Who knew that baby clothes could be such a treacherous minefield of consumer etiquette? This weekend, Laura Tenison OBE – founder of ethical baby fashion empire Jojo Maman Bébé (which, incidentally, it is impossible to say in anything other than an offensive French accent) – blundered onto a Facebook page for secondhand JMB items and posted an unfocused rant to the group at large about its use of Jojo Maman Bébé website photos. She also criticised the group’s pricing: "If this is not taken serious we will have to ask Facebook to close down the group – which would be a shame because we like the hand-me-down culture – when the prices are fair. Why anyone would pay near to full price or full price sometimes plus postage for something second hand is crazy.”
Although this morning Tenison apologised unreservedly (“Late-night posting is never a good idea. I had just come back from watching Trainspotting 2. I’m human and I made a mistake”), understandably some of the group members are still miffed, calling the message “condescending”, “snotty” and an “epic PR fail”.
And I can see their point. Baby clothes are blisteringly expensive – and this is the case even if you don’t encrust your kid in Swarovski crystals or statement pieces from Kim and Kanye’s upcoming baby range. For instance, I dress my son in a mix of 50 per cent cheapo supermarket-own basics, 30 per cent ethically-sourced, bleach-free, designer-led, unisex items that make him look like he runs the world’s first cereal cafe with its own cat DJ and unicycle repair corner, and 20 per cent hand-me-downs.
Hand-me-downs are straight-up amazing. Hand-me-downs and secondhand clothes are the cornerstones of a cost-effective kids’ wardrobe
Hand-me-downs are straight-up amazing. Hand-me-downs and secondhand clothes are the cornerstones of a cost-effective kids’ wardrobe. I don’t have much extended family in the UK, but when I was pregnant, pretty much all of my husband’s cousins delivered truckloads of hand-me-down baby clothes to our door. They aroma of various fabric softeners filled the house for weeks. Some of the clothes were bobbly with love and washing, some had well-chewed sleeves, some had other kids’ names on them – I didn’t care; I was grateful for all of them, because they meant that my son was warm and clothed. Plus, given that babies outgrow clothes in a matter of weeks – and that single items of kids’ clothing can run to the cost of an adult pair of shoes – these lovingly packaged and preserved bags of clothes saved me a fortune.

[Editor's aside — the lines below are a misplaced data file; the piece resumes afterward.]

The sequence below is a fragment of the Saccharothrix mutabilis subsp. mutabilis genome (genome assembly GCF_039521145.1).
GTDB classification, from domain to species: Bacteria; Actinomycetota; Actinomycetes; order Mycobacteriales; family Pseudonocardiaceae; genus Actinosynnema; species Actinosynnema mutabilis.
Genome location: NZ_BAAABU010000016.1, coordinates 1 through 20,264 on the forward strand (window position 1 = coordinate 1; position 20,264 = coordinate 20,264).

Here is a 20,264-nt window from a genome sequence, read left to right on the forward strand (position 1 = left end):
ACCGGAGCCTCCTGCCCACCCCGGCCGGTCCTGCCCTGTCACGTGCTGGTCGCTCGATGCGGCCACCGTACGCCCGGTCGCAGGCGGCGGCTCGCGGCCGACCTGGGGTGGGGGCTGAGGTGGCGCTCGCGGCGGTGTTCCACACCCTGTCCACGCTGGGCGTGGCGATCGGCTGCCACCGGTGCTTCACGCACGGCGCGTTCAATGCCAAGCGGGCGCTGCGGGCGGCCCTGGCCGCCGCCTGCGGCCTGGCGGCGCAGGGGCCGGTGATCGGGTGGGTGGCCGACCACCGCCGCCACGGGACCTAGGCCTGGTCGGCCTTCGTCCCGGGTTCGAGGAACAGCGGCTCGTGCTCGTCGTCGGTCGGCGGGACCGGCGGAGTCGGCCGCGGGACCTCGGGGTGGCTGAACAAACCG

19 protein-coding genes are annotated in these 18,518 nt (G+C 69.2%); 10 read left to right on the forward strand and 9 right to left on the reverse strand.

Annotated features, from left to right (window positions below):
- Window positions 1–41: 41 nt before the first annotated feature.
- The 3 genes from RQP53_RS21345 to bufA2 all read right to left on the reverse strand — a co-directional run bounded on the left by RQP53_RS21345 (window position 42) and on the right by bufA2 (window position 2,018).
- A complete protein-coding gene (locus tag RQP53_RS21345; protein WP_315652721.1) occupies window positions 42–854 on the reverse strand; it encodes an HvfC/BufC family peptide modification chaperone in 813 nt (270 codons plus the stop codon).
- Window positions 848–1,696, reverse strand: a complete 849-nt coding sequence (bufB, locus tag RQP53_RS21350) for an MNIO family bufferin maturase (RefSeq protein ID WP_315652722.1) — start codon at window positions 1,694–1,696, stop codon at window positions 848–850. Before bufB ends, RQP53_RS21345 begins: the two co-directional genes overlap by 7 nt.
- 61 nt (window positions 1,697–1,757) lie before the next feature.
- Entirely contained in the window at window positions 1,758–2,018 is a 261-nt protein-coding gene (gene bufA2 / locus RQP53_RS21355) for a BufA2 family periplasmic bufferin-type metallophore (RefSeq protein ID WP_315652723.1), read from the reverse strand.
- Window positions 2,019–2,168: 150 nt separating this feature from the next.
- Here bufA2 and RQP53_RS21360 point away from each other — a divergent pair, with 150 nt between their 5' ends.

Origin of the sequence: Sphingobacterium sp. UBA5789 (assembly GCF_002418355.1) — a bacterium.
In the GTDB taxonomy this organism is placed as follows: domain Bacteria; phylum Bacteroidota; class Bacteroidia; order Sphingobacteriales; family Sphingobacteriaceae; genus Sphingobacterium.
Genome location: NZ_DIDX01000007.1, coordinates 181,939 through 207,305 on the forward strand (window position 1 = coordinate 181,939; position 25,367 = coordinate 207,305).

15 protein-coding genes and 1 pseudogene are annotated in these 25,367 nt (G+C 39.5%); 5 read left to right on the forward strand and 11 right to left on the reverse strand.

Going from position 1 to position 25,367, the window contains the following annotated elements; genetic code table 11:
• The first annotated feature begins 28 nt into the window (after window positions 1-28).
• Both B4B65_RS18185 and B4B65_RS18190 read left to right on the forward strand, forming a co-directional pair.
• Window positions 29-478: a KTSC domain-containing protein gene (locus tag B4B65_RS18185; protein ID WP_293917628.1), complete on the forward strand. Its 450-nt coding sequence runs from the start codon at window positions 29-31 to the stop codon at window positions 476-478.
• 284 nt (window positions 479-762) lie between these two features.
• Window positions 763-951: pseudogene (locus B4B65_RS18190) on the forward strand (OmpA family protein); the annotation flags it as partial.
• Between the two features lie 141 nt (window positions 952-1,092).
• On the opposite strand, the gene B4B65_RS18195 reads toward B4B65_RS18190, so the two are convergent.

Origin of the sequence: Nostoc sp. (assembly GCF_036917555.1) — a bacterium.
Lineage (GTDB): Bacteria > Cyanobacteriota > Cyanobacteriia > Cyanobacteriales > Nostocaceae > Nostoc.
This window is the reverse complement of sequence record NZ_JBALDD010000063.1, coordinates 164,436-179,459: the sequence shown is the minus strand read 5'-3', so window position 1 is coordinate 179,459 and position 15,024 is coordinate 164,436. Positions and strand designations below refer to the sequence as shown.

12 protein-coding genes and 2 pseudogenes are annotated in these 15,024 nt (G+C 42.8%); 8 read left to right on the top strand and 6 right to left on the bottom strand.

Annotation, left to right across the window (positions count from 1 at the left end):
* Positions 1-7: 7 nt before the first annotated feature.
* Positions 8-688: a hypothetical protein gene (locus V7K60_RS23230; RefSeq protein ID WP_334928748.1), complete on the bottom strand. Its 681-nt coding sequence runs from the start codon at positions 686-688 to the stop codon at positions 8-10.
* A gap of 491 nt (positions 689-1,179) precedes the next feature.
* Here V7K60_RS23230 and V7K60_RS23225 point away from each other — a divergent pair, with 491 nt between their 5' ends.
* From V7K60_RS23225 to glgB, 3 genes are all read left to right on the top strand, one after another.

With baby clothes so expensive – and, as a luxury brand, Jojo Maman Bébé presumably turning a tidy profit – it does seem a bit churlish that its founder would come down so hard on mums just trying to get by (and score some nice frocks in the process). But there’s another side to this, of course. The mercenery mum reseller. To go onto eBay and search for preloved baby clothes is to find a clutch of them on sale for a prices uncannily close to the original retail value. I mean, come on. Your kid has worn those dungarees day in, day out for a year – there’s felt tip on the inside and the bottoms are frayed, but you’re charging upwards of £20 plus postage? I get that you’re trying to turn a profit, but that seems a bit… off. If you’re a struggling mum reselling items to other struggling mums, perhaps price your items a little kindly.
As for me, as my son outgrows his clothes I will fold them, weep over how my son is no longer tiny enough to fit into them, then bin the irrevocably stained stuff, keep the things I’m attached to, and give the rest away. So basically, if you have a toddler and you like leggings and sweatshirts with foxes and bears and Viking sagas on them, then my local charity shops are the place for you. And if you see a small woman on her knees outside, arms outstretched to the sky, wailing “WHY DON’T THEY MAKE THESE IN ADULT SIZES?” then that’s probably me, addressing the real crime in baby clothing.